• Wash your hands often or use hand sanitizer (with at least 60% alcohol).
  • Watch your health and look for symptoms of COVID-19. Take your temperature if you feel sick.

“Follow state and local recommendations or requirements after travel.”

 

If I were at increased risk but traveling nowhere, I would avoid any contact, if possible, with someone who has just returned from a trip–for 14 days even if they have not tested positive or developed worrisome symptoms.

If you can’t isolate yourself from such risky people, then follow the CDC guidelines above and do the best you can.  If it is a relative or good friend who just came back from travel, just tell them that you can’t associate with them for 14 days.   And if they say “how about 7 days?” you say, “Better safe than sorry!”  (Unless they agree to be tested after 7 days of arriving home.—see comments)

KAREN ELSON WITH VINCE GIORDANO AND THE NIGHTHAWKS  from HBO’s  Boardwalk Empire:

 

Karen Elson

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OG boards. May 31, 2020. This is a Sunday morning,  and board walking is OK.  If you walk on the beach on Sunday morning, no one will stop you.   Paul Goldfinger photograph. ©

 

 

Blogfinger Medical Report.   Paul Goldfinger, MD, FACC.

This  headline* is from Reuters Health covering the opinions of some Canadian professors in an article in the Annals of Internal Medicine.  They said, ” While there is no direct evidence yet that cloth masks can reduce  SARS-CoV-2 transmission, the collective evidence indicating that mask wearing by infected people reduces contamination is convincing and should inform policy.”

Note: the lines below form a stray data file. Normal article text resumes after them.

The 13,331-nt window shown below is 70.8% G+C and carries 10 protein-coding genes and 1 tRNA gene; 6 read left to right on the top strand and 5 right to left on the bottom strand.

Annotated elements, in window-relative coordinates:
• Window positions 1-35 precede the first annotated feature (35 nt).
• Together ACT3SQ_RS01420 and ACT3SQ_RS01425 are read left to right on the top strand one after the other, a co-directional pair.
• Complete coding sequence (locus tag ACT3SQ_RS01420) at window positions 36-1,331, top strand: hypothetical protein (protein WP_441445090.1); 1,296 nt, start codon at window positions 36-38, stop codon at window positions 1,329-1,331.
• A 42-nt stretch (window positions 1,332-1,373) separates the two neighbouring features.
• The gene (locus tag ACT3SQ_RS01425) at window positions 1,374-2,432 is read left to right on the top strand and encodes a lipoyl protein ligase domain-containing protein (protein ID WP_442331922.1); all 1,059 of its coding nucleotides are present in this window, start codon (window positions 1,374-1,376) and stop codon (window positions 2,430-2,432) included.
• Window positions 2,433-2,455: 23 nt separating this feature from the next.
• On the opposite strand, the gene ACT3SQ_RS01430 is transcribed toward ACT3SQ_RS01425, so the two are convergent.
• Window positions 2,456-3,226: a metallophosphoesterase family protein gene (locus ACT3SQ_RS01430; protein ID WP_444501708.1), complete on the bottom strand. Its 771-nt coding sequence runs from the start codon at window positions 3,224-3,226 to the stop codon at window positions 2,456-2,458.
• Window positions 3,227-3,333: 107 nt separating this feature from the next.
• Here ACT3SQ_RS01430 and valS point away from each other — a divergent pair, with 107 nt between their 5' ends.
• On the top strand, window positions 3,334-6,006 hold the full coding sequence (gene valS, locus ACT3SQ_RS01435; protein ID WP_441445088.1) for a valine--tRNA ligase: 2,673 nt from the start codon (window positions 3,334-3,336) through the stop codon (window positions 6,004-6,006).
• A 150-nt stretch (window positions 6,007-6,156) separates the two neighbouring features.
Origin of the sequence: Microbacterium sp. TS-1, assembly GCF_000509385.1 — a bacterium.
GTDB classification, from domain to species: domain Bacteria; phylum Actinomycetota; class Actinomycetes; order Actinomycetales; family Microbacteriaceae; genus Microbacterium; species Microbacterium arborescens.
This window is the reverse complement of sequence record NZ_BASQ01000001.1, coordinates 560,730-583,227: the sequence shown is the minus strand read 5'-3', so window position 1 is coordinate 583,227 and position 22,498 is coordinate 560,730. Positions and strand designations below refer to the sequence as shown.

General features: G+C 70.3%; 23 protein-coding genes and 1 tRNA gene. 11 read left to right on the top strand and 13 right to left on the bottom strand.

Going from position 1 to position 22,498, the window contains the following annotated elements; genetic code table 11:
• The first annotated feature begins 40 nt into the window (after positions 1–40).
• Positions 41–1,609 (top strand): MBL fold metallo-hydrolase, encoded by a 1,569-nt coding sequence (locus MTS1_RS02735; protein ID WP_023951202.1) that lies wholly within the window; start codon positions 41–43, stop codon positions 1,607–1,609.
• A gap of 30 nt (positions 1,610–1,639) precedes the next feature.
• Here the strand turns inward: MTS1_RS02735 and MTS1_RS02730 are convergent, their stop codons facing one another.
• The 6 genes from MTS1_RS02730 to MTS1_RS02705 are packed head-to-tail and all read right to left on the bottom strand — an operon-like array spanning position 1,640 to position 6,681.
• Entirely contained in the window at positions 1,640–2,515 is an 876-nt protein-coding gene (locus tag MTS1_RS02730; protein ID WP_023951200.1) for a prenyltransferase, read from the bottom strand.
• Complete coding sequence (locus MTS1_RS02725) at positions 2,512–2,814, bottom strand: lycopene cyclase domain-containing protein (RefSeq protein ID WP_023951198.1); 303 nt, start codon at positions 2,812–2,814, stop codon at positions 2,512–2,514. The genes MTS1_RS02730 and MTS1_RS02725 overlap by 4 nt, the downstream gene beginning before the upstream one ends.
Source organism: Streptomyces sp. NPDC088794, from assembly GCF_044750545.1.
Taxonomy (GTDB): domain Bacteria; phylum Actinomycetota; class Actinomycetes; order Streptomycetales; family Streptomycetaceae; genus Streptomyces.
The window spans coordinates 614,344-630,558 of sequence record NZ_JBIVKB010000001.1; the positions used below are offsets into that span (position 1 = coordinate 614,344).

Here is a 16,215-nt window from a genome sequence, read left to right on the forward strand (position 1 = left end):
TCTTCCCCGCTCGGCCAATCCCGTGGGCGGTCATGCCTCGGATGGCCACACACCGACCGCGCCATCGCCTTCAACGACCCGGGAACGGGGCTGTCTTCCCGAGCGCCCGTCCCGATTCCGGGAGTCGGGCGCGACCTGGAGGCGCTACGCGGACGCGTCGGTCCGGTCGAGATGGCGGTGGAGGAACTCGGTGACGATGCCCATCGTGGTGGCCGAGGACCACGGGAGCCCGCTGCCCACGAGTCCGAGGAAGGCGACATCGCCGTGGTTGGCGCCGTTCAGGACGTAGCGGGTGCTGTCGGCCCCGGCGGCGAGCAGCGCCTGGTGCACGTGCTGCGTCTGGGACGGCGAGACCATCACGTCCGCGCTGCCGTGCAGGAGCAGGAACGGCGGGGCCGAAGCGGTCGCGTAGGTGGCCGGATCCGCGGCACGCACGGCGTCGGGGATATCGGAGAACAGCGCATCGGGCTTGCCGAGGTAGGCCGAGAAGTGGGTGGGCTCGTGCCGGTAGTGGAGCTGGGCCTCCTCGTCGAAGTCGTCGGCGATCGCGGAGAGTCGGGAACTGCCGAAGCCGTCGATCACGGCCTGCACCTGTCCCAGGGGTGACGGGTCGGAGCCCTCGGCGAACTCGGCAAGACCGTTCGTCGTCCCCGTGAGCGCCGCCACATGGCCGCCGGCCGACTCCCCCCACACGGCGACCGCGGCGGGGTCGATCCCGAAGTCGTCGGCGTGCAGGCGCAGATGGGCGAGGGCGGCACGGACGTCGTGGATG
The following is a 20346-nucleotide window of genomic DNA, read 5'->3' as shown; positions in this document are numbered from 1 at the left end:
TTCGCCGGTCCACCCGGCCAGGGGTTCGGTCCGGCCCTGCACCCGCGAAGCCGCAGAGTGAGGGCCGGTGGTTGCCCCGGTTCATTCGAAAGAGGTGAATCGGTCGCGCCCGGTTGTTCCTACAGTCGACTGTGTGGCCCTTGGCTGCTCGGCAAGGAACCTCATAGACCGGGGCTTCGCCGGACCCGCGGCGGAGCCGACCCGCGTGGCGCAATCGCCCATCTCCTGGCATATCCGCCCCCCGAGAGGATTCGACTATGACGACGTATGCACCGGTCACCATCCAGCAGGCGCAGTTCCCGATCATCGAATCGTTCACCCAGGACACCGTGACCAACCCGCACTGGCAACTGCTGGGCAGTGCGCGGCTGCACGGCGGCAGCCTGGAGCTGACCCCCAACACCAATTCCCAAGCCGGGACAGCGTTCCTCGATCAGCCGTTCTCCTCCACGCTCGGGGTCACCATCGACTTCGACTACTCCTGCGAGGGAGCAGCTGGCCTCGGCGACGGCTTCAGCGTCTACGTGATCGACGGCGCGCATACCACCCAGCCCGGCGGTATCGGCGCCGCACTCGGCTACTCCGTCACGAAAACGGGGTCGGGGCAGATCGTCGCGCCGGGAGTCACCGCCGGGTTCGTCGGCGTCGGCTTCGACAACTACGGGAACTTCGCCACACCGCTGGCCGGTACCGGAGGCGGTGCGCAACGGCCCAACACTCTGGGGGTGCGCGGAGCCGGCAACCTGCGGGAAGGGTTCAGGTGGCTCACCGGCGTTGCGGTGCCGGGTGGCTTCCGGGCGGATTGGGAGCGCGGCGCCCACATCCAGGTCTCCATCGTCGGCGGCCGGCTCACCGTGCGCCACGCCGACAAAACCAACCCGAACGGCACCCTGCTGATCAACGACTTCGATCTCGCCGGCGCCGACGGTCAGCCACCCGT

They say that “there is ample evidence that the masks can prevent infected droplets from getting into the air or onto surfaces.”

The article  said, “There was also evidence, though not as strong, that cloth masks might protect wearers as well.”

A professor in the trial,  Dr. Catherine Clase, from the McMaster University in Ontario, said, “While the evidence shows that masks can help, they are no substitute for social distancing and handwashing but should be used along with those measures.”

Dr. Supratik Guha, Professor at the Pritzker School of Molecular Engineering  from the University of Chicago said, “I have been stressing that simple reasoning and evidence indicates that the use of a decent cloth mask in indoor or use public places will reduce infection transmission.  If most of the population practices this, the multiplicative benefits can be enormous in reduction overall infection rates within a community.”

CDC says:    “A cloth face covering should be worn whenever people are in a community setting, especially in situations where you may be near people. These settings include grocery stores and pharmacies. These face coverings are not a substitute for social distancing. Cloth face coverings are especially important to wear in public in areas of widespread COVID-19 illness.

 

Blogfinger commentary: By Paul Goldfinger, MD.   I have observed a significant lack of compliance outdoors in Ocean Grove;  probably because people are not sure that the invisible terror will be eliminated by mask practices, and there is some confusion regarding when and how to make use of masks.